My hive easily lost 75%- and I would have kept it but I’d just caught so many smaller swarms I didn’t have anything ready to put it in. My friend had just finished painting a new hive so it was meant to be. He was very lucky indeed. This is the swarm:

One thing I learned catching swarms: if you keep bees it’s a good idea to have a lemon tree- a rose bush- and lemongrass in your garden. Of the 14 swarms I caught at least 9 were in or near one of these things. I’m pretty sure the queen must be sniffing when she leaves- and these things attract her- where she goes they go. Rose bushes make for easy swarm capture:


#8

Thanks for the excellent pics of the swarm, a bit large for a nuc box :grinning: . How has your moving progressed Jack?
Finally on the east coast we are now looking towards the arrival of winter and the false summers seems to be coming to an end. Autumn lasted about two weeks. Days are down to the early 20’s so it is time to work on new frames and boxed for the spring.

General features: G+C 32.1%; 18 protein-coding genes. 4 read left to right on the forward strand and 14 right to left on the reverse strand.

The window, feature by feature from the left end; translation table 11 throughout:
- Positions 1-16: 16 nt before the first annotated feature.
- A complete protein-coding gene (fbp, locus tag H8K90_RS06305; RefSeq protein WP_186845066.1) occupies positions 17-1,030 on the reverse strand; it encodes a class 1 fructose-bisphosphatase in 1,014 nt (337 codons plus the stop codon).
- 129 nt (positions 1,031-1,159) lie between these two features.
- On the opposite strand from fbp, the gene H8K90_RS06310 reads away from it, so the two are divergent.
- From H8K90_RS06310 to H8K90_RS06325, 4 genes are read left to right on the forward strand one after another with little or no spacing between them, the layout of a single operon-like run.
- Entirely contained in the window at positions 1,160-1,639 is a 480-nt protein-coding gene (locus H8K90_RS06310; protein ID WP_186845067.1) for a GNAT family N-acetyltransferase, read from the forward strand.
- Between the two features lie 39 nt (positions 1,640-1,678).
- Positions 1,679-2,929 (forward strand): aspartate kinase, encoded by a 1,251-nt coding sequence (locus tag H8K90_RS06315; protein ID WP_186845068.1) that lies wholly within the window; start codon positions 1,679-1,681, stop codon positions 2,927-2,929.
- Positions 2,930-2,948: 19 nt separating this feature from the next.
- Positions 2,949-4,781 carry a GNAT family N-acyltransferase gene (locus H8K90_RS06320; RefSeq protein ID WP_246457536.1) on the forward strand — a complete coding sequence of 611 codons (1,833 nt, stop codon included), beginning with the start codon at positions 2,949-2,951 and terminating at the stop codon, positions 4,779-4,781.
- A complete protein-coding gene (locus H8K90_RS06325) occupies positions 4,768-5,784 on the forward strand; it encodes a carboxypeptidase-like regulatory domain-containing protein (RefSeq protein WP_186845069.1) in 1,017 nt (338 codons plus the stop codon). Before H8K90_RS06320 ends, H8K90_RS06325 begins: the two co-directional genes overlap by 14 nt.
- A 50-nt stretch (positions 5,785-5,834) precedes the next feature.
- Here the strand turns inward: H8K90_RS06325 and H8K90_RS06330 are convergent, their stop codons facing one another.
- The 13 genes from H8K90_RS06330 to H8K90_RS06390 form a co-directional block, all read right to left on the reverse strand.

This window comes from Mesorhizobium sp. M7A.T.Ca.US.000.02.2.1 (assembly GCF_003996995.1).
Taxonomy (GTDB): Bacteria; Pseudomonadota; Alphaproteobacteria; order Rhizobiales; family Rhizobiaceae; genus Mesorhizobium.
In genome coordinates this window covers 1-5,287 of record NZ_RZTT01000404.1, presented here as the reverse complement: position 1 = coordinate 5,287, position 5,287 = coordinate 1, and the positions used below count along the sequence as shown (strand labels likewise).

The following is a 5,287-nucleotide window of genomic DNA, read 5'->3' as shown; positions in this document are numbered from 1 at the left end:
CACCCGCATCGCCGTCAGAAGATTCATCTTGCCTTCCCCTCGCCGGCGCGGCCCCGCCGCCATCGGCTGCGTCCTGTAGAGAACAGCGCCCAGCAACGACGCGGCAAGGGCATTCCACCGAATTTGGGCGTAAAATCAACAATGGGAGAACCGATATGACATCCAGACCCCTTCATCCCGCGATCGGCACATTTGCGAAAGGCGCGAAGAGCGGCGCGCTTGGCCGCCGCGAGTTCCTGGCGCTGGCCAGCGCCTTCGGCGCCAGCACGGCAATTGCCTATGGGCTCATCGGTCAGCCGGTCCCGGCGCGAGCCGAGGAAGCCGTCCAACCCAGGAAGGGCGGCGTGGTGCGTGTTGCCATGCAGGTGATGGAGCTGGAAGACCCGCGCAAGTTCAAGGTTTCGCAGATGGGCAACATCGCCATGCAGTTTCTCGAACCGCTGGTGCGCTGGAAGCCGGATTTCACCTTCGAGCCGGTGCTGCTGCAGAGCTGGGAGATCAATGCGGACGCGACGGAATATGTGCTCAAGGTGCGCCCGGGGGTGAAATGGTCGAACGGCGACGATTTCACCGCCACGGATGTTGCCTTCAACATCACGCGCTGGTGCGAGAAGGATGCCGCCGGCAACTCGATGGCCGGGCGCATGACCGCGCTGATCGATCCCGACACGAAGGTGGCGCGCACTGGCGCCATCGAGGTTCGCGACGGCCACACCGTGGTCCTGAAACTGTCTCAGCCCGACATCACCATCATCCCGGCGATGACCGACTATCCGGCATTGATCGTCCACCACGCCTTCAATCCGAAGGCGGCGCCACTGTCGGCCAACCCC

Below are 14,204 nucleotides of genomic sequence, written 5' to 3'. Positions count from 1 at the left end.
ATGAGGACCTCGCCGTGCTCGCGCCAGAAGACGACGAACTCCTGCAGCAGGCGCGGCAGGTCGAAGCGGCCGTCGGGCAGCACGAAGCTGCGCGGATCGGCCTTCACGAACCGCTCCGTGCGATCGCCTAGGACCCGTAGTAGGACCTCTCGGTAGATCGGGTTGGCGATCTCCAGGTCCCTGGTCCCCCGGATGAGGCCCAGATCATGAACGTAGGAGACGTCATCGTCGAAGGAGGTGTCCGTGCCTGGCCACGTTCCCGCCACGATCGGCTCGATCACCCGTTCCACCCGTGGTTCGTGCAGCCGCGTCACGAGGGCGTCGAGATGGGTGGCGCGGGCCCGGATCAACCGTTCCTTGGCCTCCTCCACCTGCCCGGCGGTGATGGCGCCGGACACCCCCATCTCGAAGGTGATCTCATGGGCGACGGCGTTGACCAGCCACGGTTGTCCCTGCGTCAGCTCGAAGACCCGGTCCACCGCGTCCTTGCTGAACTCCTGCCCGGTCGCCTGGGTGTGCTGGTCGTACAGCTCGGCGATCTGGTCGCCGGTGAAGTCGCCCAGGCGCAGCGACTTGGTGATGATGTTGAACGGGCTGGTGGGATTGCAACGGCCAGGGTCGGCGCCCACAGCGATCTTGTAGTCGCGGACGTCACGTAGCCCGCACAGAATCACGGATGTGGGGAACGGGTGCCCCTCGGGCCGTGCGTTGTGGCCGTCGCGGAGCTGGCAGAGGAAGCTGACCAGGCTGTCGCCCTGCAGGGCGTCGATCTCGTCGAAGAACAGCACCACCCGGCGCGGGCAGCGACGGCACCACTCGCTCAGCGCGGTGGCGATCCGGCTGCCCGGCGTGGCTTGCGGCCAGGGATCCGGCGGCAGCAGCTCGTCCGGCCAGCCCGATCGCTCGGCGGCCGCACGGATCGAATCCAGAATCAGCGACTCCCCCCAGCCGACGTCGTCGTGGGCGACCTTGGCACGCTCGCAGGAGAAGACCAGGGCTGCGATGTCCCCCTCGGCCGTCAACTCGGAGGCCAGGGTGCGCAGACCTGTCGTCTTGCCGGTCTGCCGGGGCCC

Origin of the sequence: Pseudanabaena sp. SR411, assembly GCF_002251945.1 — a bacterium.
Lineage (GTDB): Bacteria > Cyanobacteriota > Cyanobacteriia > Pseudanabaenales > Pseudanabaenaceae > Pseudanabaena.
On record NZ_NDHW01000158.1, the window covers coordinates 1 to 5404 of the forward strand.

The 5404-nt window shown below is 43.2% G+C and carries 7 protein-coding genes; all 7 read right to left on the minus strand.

Regards


#9

yeah- there was no way that swarm would squash into any Nuc- it only just fitted into a 10 frame box- and it came from an 8 frame one! I put one frame of brood and 8 frames of new foundation in the 10 frame box and the swarm had completely built out that brood box in 5 weeks- and filled the roof with honey.

Moving is going slowly- still trawling real estate pages (which I hate). I’ll be moving all my hives this weekend just to get that out of the way and decrease the stress I am under.

adelaide is sunny today but cold- the bees are active the last week bringing lots of pollen all of a sudden.


#10

Wow!
Early twenties is what we get for summer usually. How our queens get mated I sometimes wonder.


#11

You take it easy on yourself Jack, don’t push the envelope and often things will fall into place. It is so easy to get stressed and then have things go wrong.
Regards
Peter


#12

Tis all written down in the book about “The birds and the bees”. :hushed: A summer 20c would send me packing so I takes me hat off to you and your bees. Brrr.